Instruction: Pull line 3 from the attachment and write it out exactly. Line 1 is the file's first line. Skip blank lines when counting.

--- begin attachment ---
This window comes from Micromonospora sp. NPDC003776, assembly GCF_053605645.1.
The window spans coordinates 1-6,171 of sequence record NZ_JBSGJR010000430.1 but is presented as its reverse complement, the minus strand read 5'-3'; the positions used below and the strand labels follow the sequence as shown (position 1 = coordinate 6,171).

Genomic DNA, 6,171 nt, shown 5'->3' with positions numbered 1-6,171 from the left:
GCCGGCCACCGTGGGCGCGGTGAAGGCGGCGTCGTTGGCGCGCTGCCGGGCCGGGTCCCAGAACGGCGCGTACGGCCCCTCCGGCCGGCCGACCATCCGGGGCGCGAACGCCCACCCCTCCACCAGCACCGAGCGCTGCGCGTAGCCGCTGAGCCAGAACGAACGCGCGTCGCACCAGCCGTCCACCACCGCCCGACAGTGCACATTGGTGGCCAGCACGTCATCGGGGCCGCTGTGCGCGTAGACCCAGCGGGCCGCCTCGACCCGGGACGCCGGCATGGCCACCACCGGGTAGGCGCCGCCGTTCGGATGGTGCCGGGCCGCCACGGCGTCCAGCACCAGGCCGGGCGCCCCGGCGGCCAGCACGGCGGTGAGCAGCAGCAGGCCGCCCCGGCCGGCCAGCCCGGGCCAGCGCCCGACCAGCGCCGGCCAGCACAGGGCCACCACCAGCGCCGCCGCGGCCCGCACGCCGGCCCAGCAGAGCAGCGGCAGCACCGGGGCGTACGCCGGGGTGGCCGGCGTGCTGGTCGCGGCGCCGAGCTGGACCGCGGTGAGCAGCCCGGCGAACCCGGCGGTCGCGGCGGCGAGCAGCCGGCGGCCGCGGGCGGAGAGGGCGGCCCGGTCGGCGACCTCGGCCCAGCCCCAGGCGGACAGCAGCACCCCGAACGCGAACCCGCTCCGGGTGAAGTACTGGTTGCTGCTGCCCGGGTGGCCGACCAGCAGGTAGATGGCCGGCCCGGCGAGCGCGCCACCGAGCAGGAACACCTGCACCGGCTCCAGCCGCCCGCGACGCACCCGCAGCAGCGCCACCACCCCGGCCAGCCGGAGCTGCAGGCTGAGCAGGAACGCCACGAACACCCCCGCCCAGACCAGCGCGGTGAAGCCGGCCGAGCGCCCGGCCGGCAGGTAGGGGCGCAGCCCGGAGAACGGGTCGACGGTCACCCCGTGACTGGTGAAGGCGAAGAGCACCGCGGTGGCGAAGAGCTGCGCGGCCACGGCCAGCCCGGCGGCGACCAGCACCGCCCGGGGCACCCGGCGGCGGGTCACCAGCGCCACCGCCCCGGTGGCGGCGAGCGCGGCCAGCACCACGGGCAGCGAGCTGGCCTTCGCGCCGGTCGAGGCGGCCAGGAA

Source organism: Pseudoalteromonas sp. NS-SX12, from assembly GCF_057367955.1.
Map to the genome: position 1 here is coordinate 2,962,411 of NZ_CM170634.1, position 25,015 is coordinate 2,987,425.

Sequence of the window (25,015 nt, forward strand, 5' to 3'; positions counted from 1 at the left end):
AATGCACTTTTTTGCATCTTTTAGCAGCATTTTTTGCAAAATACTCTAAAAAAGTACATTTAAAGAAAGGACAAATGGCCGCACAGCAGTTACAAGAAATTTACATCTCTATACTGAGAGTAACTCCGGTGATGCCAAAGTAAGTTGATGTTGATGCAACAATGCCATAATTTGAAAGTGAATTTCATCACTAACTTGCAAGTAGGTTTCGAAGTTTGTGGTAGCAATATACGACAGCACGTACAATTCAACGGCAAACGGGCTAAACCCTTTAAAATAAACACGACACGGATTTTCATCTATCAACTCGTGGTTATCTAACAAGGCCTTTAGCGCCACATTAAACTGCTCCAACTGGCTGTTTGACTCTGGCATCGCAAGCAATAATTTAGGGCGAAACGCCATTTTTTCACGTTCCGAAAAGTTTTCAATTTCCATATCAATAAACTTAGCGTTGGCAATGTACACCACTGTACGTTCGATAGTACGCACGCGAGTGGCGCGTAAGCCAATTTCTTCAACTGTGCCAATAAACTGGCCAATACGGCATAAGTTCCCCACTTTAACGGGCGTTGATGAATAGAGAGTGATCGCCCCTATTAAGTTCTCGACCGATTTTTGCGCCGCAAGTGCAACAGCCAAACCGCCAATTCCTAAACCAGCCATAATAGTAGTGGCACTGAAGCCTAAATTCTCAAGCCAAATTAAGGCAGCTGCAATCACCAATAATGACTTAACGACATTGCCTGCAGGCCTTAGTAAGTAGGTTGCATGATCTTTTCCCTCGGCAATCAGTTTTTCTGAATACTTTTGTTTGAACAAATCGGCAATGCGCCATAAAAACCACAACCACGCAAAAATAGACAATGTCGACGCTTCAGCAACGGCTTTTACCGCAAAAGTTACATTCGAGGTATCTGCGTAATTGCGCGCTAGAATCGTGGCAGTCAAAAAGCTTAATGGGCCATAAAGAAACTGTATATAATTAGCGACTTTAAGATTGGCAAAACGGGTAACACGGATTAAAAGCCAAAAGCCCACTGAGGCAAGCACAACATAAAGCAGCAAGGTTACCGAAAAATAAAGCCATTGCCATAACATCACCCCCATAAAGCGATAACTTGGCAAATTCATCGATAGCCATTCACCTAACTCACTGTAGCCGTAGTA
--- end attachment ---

Genomic DNA, 6,171 nt, shown 5'->3' with positions numbered 1-6,171 from the left: